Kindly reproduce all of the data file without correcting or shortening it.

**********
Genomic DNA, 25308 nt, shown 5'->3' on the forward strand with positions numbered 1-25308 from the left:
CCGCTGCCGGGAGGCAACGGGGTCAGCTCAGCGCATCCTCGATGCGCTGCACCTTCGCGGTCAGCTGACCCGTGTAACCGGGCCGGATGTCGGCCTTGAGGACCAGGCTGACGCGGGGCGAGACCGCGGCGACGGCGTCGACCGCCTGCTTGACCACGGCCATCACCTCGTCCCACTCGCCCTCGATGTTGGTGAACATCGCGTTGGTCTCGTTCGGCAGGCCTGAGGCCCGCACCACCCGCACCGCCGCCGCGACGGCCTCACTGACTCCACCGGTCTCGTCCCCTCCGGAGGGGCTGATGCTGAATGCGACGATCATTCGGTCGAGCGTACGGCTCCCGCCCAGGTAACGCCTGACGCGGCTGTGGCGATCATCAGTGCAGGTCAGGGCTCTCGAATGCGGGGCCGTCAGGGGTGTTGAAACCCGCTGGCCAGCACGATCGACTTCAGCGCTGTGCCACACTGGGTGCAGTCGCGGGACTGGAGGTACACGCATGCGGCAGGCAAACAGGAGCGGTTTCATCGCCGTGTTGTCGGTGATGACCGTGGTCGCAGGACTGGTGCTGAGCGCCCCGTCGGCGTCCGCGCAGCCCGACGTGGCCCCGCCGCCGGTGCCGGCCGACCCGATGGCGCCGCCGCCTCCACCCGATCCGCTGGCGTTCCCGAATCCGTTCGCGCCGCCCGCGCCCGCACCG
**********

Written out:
Genomic DNA, 25308 nt, shown 5'->3' on the forward strand with positions numbered 1-25308 from the left:
CCGCTGCCGGGAGGCAACGGGGTCAGCTCAGCGCATCCTCGATGCGCTGCACCTTCGCGGTCAGCTGACCCGTGTAACCGGGCCGGATGTCGGCCTTGAGGACCAGGCTGACGCGGGGCGAGACCGCGGCGACGGCGTCGACCGCCTGCTTGACCACGGCCATCACCTCGTCCCACTCGCCCTCGATGTTGGTGAACATCGCGTTGGTCTCGTTCGGCAGGCCTGAGGCCCGCACCACCCGCACCGCCGCCGCGACGGCCTCACTGACTCCACCGGTCTCGTCCCCTCCGGAGGGGCTGATGCTGAATGCGACGATCATTCGGTCGAGCGTACGGCTCCCGCCCAGGTAACGCCTGACGCGGCTGTGGCGATCATCAGTGCAGGTCAGGGCTCTCGAATGCGGGGCCGTCAGGGGTGTTGAAACCCGCTGGCCAGCACGATCGACTTCAGCGCTGTGCCACACTGGGTGCAGTCGCGGGACTGGAGGTACACGCATGCGGCAGGCAAACAGGAGCGGTTTCATCGCCGTGTTGTCGGTGATGACCGTGGTCGCAGGACTGGTGCTGAGCGCCCCGTCGGCGTCCGCGCAGCCCGACGTGGCCCCGCCGCCGGTGCCGGCCGACCCGATGGCGCCGCCGCCTCCACCCGATCCGCTGGCGTTCCCGAATCCGTTCGCGCCGCCCGCGCCCGCACCG